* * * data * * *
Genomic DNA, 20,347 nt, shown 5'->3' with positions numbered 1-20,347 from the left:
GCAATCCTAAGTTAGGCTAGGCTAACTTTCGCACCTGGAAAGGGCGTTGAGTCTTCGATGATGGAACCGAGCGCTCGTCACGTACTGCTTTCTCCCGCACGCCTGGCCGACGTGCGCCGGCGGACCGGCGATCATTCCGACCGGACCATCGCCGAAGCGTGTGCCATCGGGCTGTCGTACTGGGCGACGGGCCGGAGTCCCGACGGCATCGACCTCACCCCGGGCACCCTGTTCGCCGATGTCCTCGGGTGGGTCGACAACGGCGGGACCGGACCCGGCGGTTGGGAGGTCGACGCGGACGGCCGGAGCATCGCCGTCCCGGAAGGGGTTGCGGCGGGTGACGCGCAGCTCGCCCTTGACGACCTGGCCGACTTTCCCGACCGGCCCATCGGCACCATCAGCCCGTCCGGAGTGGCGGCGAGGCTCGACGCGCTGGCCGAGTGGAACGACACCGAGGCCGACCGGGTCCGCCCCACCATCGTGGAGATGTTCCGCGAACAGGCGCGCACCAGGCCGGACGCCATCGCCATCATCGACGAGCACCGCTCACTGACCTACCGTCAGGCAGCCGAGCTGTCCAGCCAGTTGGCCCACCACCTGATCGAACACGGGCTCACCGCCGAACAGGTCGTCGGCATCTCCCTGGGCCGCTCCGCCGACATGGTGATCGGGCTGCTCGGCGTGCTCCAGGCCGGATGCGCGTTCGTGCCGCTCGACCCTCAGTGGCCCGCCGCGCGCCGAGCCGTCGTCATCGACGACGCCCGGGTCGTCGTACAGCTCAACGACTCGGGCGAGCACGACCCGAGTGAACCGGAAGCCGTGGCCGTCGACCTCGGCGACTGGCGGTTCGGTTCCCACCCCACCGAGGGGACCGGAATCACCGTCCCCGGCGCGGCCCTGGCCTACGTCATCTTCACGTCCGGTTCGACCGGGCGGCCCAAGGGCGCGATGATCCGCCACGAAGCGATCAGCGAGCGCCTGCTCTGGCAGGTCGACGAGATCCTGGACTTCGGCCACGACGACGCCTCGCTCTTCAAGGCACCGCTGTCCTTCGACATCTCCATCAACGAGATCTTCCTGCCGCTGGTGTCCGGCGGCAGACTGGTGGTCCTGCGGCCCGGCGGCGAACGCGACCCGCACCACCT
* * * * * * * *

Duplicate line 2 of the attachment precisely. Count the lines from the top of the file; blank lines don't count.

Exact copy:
GCAATCCTAAGTTAGGCTAGGCTAACTTTCGCACCTGGAAAGGGCGTTGAGTCTTCGATGATGGAACCGAGCGCTCGTCACGTACTGCTTTCTCCCGCACGCCTGGCCGACGTGCGCCGGCGGACCGGCGATCATTCCGACCGGACCATCGCCGAAGCGTGTGCCATCGGGCTGTCGTACTGGGCGACGGGCCGGAGTCCCGACGGCATCGACCTCACCCCGGGCACCCTGTTCGCCGATGTCCTCGGGTGGGTCGACAACGGCGGGACCGGACCCGGCGGTTGGGAGGTCGACGCGGACGGCCGGAGCATCGCCGTCCCGGAAGGGGTTGCGGCGGGTGACGCGCAGCTCGCCCTTGACGACCTGGCCGACTTTCCCGACCGGCCCATCGGCACCATCAGCCCGTCCGGAGTGGCGGCGAGGCTCGACGCGCTGGCCGAGTGGAACGACACCGAGGCCGACCGGGTCCGCCCCACCATCGTGGAGATGTTCCGCGAACAGGCGCGCACCAGGCCGGACGCCATCGCCATCATCGACGAGCACCGCTCACTGACCTACCGTCAGGCAGCCGAGCTGTCCAGCCAGTTGGCCCACCACCTGATCGAACACGGGCTCACCGCCGAACAGGTCGTCGGCATCTCCCTGGGCCGCTCCGCCGACATGGTGATCGGGCTGCTCGGCGTGCTCCAGGCCGGATGCGCGTTCGTGCCGCTCGACCCTCAGTGGCCCGCCGCGCGCCGAGCCGTCGTCATCGACGACGCCCGGGTCGTCGTACAGCTCAACGACTCGGGCGAGCACGACCCGAGTGAACCGGAAGCCGTGGCCGTCGACCTCGGCGACTGGCGGTTCGGTTCCCACCCCACCGAGGGGACCGGAATCACCGTCCCCGGCGCGGCCCTGGCCTACGTCATCTTCACGTCCGGTTCGACCGGGCGGCCCAAGGGCGCGATGATCCGCCACGAAGCGATCAGCGAGCGCCTGCTCTGGCAGGTCGACGAGATCCTGGACTTCGGCCACGACGACGCCTCGCTCTTCAAGGCACCGCTGTCCTTCGACATCTCCATCAACGAGATCTTCCTGCCGCTGGTGTCCGGCGGCAGACTGGTGGTCCTGCGGCCCGGCGGCGAACGCGACCCGCACCACCT